Different Food Allergies and How to Manage Them
Food allergies occur when the body’s immune system reacts abnormally to an ingredient in a food or drink that someone consumes. It may affect the skin, the gastrointestinal tract, or the respiratory or cardiovascular systems. Many types of foods can be triggers, but certain foods are much more likely than others to cause an allergic reaction. Here is a look at key symptoms and how to best manage food allergies.
What are the Symptoms?
Food allergy symptoms may vary from mild to severe, and can come on suddenly or develop over several hours. Mild symptoms related to food allergy may include:
- Stuffy or runny nose
- Itchy, watery eyes
- Stomach cramps
Severe symptoms of an allergic reaction to food include:
- Difficulty in breathing
- Swelling of the lips, tongue or throat
- Hives (an itchy, blotchy or raised rash)
- Dizziness or faintness
- Nausea or vomiting
What are the Most Common Food Allergies?
Nearly any food is capable of triggering an allergic reaction. Eight foods, in particular, cause the majority of food allergies. These are peanut, tree nuts, milk, egg, wheat, soy, fish, and shellfish.
Here is a look at the top three food allergies:
- Milk allergies are a reaction to whey or casein, a protein found in cow’s milk. Different from lactose intolerance, people with milk allergies are much more likely to develop allergic reactions to other foods including eggs, soy, and peanuts.
- Egg allergies are most common in children, and usually resolve at a very young age. The reaction is due to certain proteins in either the yolk or the egg whites.
- Peanut allergies are usually a lifelong disorder and are particularly serious. Accidental exposure can occur at any time during a person’s life, and result in severe allergic reactions that can restrict breathing or cause cardiac arrest. In these conditions, immediate medical attention is required in the form of a shot of epinephrine. The patient should be monitored for several hours after the shot to make sure symptoms subside and don’t return.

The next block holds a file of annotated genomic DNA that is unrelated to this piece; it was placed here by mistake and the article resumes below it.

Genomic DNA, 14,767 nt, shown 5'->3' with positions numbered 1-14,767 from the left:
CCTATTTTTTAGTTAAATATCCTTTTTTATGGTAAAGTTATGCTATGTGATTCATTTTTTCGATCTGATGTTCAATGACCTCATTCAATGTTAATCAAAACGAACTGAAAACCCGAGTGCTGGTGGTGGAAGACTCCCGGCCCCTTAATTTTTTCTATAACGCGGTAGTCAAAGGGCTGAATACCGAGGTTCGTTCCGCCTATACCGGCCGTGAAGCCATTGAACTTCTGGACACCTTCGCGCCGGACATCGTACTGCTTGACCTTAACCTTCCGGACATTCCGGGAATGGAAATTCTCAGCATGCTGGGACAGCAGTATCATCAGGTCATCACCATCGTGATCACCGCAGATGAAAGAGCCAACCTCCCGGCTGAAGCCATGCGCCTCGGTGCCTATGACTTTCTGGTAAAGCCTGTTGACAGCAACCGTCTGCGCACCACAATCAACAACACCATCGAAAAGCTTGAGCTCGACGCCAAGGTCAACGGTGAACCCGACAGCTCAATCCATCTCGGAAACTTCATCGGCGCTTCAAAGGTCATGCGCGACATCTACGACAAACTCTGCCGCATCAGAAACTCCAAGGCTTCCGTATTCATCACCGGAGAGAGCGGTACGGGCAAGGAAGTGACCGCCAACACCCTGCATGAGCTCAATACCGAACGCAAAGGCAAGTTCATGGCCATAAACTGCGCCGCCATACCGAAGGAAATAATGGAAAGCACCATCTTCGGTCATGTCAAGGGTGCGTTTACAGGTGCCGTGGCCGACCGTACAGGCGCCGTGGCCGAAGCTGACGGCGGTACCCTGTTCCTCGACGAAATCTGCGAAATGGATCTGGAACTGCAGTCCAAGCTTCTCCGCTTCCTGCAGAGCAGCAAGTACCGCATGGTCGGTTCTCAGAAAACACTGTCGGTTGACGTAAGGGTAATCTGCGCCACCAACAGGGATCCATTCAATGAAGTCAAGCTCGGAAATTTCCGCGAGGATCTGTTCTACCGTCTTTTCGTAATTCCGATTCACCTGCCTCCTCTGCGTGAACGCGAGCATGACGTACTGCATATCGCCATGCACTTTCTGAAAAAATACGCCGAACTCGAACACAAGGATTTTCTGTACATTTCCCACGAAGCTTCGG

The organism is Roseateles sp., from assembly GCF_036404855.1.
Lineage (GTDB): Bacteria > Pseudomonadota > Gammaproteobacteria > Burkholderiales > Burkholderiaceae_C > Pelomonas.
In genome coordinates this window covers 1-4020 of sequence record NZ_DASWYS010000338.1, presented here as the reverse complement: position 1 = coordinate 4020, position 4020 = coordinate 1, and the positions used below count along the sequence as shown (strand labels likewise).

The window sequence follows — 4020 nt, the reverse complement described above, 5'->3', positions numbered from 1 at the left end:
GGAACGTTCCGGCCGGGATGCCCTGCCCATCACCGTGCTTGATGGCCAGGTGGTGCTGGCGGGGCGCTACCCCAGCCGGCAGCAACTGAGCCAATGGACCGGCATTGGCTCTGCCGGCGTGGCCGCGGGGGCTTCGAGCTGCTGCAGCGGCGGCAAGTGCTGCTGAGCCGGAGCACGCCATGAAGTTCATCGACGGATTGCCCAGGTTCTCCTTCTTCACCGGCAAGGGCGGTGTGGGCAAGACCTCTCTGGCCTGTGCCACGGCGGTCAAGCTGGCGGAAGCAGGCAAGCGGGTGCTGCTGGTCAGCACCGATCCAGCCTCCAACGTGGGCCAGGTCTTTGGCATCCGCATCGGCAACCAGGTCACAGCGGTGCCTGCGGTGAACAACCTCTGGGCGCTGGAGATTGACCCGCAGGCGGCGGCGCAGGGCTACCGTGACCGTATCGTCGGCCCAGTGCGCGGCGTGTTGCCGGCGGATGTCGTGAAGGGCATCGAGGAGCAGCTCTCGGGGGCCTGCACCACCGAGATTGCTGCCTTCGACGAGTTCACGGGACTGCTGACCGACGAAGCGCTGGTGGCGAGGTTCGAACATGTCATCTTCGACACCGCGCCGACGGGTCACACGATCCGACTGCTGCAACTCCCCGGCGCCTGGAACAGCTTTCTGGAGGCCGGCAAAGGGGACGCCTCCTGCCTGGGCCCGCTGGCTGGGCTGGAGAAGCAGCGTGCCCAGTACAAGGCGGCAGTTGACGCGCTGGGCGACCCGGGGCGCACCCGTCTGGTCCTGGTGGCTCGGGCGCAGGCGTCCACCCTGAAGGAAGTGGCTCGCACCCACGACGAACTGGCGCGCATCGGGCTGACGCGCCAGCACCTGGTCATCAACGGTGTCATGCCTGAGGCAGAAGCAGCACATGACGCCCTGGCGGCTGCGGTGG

How to Manage Food Allergies
Dealing with food allergies can be daunting. The effects of a reaction can range from mild to severe, and anyone with a food allergy must vigilantly avoid the foods that trigger reactions.
Here are five tips to help you create a more manageable routine:
- Always read labels. Food labels include important allergy information such as ingredients and whether any additives contain or were produced with milk protein or byproducts of wheat. Manufacturers frequently change ingredients and an allergen may be a part of a new formulation, so be sure to read every label, every time.
- Be mindful when cooking. Not everyone in the household may follow an allergen-free diet. Be aware of cross contamination. To minimize this, it is a good idea to have two sets of cooking and eating utensils – one exclusively for the allergic person. This will minimize instances where a knife used to cut a peanut butter sandwich is used to butter the toast of someone who’s allergic to peanuts.
- Be aware when dining out. It is recommended to let the manager or chef know about your food allergy before your order. Consider a chef card – a printed note specifying all the ingredients you are allergic to as well as a request that all dishes, utensils and food preparation surfaces be free from traces of that food. This can be customized on the Food Allergy and Anaphylaxis Network website.
- Create an action plan. Make a list of steps to take should you accidentally eat the food you are allergic to. Carry a printed copy with you as a proactive measure.
- Carry your medication. If your doctor prescribed emergency medication for you (i.e. EpiPen or TwinJet), always take two doses with you. This will help you be prepared for any instances you experience an allergic reaction.
Schedule a Consultation
Living with food allergies can be complicated and concerning. The key is in understanding how to identify and manage different food allergies. Schedule a consultation with Dr. Shukla today to learn more about your condition and treatment options.